Bishop Kevin C. Rhoades celebrated the Red Mass in the Basilica on Monday October 10. The Red Mass is an annual Mass for those of all faiths working in law and politics and is open to the public.
Sean O’Brien, assistant director of the NDLS Center for Civil and Human Rights, moderated a panel discussion on the history and significance of civil rights memorials October 11 at Indiana University South Bend’s Civil Rights Heritage Center, 1040 W. Washington St.
On the panel were NDLS Professor Douglass Cassel; the chair of Notre Dame’s Department of American Studies, Prof. Erika Doss; Notre Dame Professor of Spanish Carlos Jerez-Farrán; and the director of the Civil Rights Heritage Center at the Natatorium, IUSB Assistant Professor of Sociology Kevin Lamarr James.
Obama’s lawyers bid to regulate religious hiring
The department “is going against what almost every court has decided … it has taken an outlier position,” said Richard Garnett, a law professor at the University of Notre Dame and a senior fellow at the Center for the Study of Law & Religion at Emory University.
An airstrike carried out by the CIA and U.S. Joint Special Operations Command that killed radical Islamist cleric Anwar al-Awlaki today in Yemen was illegal, according to University of Notre Dame international law expert Mary Ellen O’Connell, one of the world’s leading experts on targeted killing.
As the U.S. Supreme Court opens its October 2011 term, there is intense focus on several high-profile cases and questions the justices are likely to tackle later, including those involving affirmative action, health-care reform and immigration policy. However, according to Notre Dame Law School Professor Rick Garnett, the court is already set to hear, during this first week of the new term, one of the most important church-state cases in decades (Hosanna-Tabor Evangelical Lutheran Church and School v. EEOC).
“The case involves the ‘ministerial exception’ to employment-discrimination laws,” Garnett says. “This exception prevents courts from second-guessing employment decisions made by religious employers regarding ‘ministerial’ employees. Although the Supreme Court has never squarely addressed this exception, it is a crucial doctrine for protecting religious freedom and the separation of church and state.”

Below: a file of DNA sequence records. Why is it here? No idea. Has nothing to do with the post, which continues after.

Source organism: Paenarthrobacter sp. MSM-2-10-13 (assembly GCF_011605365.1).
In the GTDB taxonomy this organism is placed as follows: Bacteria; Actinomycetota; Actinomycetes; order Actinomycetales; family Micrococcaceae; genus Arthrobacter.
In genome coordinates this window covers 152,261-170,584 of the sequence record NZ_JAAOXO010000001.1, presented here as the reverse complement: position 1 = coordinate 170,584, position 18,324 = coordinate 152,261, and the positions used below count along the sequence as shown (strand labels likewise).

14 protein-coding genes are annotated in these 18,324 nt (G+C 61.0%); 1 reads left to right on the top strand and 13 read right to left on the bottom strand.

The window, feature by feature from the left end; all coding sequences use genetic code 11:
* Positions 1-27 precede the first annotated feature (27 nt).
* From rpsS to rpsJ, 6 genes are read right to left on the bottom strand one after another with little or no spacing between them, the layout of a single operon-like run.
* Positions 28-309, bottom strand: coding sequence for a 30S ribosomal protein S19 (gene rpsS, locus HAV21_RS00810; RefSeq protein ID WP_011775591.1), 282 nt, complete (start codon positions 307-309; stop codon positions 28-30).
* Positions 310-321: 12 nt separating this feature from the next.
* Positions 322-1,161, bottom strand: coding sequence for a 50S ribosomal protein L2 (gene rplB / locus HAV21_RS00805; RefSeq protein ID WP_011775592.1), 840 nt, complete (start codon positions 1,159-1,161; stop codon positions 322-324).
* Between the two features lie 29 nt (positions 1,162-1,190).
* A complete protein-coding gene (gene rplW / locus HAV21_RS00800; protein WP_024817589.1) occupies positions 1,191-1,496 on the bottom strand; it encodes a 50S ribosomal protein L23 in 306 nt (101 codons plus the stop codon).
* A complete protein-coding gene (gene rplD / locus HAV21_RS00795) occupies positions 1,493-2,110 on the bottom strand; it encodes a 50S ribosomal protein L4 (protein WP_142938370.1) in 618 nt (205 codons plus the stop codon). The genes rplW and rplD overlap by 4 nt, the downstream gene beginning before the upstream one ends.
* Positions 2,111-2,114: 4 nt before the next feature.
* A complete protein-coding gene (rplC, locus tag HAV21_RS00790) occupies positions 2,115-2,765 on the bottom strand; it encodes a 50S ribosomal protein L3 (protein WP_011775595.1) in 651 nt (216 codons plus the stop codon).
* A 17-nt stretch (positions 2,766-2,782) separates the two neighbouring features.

Professor Mary Ellen O’Connell’s legal and policy analysis of the recent use of drones to kill Americans Anwar al-Awlaki and Samir Khan in Yemen has been reported by numerous news outlets, including ABC, Reuters, MSNBC, the Inter Press Service, Huffington Post, Reuters, Financial Times, NPR’s Talk of the Nation, and others. Her original CNN article on this topic can be accessed here.
NDLS alum Jessica Brock (B.A. ’05, J.D. ’10, LLM ’11), Professor Paolo Carozza, and His Eminence Cardinal Roger Mahony, Archbishop Emeritus of Los Angeles, will speak on the DREAM Act October 6 at 12:45 p.m. in Eck Hall of Law Room 1140.
The DREAM Act has been brought before Congress numerous times over the past ten years.It was most recently defeated in the Senate in December 2010, and it is presently in committee in the House and Senate for consideration again this year.
Following an introduction by Professor Carozza, Ms. Brock will outline the content of the proposed DREAM Act and comment on its relationship to Catholic social teaching. Cardinal Mahony will provide reflections on the presentation and there will be an open discussion with Cardinal Mahony about the DREAM Act and Catholic social teaching.
Al-Awlaki Killing In Yemen Raises Constitutional Questions
That doesn’t excuse his killing, said Mary Ellen O’Connell, a Notre Dame scholar who studies targeted killings. “Derogation from the fundamental right to life is permissible only in battle zones or to save a human life immediately,” said O’Connell.
Killing of American in Yemen raises legal questions
Reuters (also published on MSNBC, ABC News, Reuters India, China Post, Malaysia Star, Chicago Tribune and four other publications)
“The fact that (al-Awlaki) was a dual U.S.-Yemeni citizen means that he had extra protections under the U.S. constitution than he would not have had if he was just a Yemeni citizen,” said Mary Ellen O’Connell, an international law professor at the University of Notre Dame’s law school. “So the president has done something in my view that is highly questionable under our own Constitution.”